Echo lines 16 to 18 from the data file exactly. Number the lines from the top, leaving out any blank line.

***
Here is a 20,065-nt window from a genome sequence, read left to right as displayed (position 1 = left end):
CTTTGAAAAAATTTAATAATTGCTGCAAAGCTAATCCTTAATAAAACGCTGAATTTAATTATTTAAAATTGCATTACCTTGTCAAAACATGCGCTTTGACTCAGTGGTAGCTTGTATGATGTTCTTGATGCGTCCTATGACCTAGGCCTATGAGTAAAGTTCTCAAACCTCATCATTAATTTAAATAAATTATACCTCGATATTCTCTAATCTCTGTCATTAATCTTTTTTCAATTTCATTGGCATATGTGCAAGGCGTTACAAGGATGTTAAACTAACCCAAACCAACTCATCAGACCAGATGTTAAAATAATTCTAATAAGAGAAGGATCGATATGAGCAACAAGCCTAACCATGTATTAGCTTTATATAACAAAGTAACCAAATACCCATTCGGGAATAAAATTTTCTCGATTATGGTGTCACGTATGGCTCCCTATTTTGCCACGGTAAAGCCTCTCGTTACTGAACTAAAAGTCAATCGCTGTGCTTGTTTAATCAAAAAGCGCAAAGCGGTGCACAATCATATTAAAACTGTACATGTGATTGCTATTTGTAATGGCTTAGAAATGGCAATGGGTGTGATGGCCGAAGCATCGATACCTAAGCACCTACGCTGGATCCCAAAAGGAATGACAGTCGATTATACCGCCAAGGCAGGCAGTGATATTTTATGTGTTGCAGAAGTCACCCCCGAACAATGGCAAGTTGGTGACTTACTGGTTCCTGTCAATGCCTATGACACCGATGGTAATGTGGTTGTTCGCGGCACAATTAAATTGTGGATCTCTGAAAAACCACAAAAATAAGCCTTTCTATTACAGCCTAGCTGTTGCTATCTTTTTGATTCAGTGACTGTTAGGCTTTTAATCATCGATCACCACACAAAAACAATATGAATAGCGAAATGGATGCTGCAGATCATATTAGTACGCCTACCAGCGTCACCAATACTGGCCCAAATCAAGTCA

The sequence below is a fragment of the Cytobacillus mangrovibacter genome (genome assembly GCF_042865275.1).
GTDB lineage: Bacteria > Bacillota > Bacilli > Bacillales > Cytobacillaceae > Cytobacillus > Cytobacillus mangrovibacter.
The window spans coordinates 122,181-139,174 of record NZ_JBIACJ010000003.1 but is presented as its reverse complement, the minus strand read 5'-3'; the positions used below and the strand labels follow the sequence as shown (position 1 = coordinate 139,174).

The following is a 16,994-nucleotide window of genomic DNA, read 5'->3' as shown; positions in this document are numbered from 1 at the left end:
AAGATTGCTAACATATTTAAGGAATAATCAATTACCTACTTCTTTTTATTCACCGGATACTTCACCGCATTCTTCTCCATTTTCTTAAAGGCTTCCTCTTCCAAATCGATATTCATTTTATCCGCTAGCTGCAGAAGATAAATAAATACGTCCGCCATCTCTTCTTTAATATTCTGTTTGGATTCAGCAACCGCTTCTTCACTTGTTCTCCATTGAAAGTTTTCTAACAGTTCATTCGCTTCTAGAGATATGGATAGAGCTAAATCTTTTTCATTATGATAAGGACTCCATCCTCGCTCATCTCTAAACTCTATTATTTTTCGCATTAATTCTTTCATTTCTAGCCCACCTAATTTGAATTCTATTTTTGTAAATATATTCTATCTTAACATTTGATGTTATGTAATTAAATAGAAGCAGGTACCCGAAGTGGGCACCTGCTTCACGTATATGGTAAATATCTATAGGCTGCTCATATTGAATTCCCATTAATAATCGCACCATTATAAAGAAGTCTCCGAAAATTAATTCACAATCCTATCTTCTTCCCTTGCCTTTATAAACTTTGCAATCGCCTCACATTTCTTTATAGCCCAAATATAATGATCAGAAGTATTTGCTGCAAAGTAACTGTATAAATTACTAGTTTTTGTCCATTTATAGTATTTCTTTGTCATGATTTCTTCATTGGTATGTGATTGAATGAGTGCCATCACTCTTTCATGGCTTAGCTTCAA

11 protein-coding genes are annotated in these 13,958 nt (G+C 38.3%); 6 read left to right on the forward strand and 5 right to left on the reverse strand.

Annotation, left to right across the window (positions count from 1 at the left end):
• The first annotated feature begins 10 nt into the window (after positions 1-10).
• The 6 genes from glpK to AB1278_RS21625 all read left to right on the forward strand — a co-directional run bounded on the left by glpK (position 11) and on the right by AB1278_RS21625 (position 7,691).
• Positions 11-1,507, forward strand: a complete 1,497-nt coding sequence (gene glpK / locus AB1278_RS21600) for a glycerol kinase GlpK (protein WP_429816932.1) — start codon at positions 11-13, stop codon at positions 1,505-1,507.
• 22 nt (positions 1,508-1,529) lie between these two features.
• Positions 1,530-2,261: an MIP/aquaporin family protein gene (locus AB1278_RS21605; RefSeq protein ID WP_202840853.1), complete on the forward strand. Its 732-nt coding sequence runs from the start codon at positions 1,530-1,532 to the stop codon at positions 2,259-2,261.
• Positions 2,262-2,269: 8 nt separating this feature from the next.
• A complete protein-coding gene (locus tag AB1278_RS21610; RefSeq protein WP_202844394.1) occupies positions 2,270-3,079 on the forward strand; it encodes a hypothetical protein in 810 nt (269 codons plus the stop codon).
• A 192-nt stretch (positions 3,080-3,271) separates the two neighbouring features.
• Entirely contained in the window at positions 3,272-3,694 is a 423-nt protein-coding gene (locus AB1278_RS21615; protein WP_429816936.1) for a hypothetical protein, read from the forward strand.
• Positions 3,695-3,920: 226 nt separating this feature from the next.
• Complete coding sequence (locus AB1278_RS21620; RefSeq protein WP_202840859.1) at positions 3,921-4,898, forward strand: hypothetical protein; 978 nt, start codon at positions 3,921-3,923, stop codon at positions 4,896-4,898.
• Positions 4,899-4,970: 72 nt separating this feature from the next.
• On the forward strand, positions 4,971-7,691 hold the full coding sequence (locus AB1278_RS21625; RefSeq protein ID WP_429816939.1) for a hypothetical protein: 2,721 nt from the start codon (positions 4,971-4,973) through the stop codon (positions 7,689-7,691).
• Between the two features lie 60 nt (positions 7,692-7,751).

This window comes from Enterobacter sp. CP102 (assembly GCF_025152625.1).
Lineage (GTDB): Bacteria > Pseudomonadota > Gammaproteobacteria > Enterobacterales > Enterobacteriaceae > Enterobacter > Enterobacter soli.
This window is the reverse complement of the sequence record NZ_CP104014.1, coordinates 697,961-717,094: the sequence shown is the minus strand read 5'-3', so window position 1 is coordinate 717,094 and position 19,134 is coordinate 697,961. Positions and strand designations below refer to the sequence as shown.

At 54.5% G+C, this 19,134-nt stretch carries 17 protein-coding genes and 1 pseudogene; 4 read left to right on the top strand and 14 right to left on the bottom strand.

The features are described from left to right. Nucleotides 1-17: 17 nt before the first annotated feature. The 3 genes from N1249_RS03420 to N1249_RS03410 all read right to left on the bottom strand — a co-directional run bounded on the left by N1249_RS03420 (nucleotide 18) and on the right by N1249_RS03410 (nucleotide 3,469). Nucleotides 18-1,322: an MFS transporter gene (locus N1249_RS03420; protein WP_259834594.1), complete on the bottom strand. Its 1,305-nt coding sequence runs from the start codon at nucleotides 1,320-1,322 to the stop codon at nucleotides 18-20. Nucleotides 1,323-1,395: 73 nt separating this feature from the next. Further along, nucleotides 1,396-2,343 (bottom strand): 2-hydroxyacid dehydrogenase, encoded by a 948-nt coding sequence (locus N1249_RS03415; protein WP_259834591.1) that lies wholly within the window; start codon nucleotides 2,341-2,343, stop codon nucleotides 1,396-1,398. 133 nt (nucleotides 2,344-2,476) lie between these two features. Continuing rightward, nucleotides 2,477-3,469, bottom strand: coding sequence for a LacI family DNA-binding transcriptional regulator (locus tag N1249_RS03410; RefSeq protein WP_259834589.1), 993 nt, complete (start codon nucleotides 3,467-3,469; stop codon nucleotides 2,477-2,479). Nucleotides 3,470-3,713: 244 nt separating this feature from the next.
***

• A complete protein-coding gene (locus tag AB1278_RS21610; RefSeq protein WP_202844394.1) occupies positions 2,270-3,079 on the forward strand; it encodes a hypothetical protein in 810 nt (269 codons plus the stop codon).
• A 192-nt stretch (positions 3,080-3,271) separates the two neighbouring features.
• Entirely contained in the window at positions 3,272-3,694 is a 423-nt protein-coding gene (locus AB1278_RS21615; protein WP_429816936.1) for a hypothetical protein, read from the forward strand.